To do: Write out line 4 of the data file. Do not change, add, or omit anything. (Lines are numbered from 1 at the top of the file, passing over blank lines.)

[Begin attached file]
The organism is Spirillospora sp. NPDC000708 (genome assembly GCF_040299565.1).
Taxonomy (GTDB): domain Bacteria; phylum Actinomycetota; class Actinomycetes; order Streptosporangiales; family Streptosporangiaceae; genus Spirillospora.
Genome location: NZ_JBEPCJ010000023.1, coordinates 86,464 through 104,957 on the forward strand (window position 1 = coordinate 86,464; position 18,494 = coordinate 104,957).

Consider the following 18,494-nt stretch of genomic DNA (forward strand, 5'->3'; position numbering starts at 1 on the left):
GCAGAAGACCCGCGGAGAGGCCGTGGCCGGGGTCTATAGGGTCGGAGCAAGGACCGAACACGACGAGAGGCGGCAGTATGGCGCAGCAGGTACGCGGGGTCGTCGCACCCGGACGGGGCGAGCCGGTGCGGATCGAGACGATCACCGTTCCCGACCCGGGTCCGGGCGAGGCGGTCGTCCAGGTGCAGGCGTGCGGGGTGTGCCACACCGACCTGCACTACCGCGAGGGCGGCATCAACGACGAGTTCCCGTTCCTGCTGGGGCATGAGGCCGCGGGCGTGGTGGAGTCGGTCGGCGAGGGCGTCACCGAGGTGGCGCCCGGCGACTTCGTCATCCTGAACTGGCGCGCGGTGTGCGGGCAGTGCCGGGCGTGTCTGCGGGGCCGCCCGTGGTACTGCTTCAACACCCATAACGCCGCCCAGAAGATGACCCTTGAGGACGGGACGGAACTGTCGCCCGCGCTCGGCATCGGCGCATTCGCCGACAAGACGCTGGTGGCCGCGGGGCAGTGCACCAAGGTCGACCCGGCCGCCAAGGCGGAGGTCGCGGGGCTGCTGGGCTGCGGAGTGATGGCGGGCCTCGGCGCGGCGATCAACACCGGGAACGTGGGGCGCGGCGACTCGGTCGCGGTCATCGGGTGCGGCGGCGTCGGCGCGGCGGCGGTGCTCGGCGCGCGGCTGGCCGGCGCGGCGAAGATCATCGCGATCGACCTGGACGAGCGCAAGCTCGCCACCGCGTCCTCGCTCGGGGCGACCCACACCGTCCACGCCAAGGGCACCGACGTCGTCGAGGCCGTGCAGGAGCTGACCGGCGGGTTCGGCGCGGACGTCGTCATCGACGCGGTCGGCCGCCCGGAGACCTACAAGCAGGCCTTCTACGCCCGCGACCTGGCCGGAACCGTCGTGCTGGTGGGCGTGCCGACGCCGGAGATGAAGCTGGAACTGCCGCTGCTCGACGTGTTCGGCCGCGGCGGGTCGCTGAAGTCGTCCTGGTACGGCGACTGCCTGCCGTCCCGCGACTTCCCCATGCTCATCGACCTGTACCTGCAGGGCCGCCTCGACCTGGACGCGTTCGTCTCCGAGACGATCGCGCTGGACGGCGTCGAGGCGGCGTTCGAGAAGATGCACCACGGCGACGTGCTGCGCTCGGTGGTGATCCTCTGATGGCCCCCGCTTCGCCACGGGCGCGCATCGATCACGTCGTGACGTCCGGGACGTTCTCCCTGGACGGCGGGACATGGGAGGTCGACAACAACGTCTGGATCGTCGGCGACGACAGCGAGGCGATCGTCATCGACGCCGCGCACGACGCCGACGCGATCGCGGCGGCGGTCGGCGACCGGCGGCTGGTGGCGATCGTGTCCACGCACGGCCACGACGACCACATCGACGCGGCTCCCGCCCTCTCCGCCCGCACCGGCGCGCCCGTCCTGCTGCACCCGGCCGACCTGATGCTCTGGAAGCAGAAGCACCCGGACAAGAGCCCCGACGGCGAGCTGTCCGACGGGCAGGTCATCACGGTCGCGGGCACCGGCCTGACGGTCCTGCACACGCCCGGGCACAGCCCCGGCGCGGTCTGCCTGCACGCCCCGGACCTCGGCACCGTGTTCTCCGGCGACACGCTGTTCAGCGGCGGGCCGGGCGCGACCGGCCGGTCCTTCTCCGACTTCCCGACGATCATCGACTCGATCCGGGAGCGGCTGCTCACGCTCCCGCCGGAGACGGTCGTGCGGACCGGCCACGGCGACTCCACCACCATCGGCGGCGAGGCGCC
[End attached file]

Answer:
Consider the following 18,494-nt stretch of genomic DNA (forward strand, 5'->3'; position numbering starts at 1 on the left):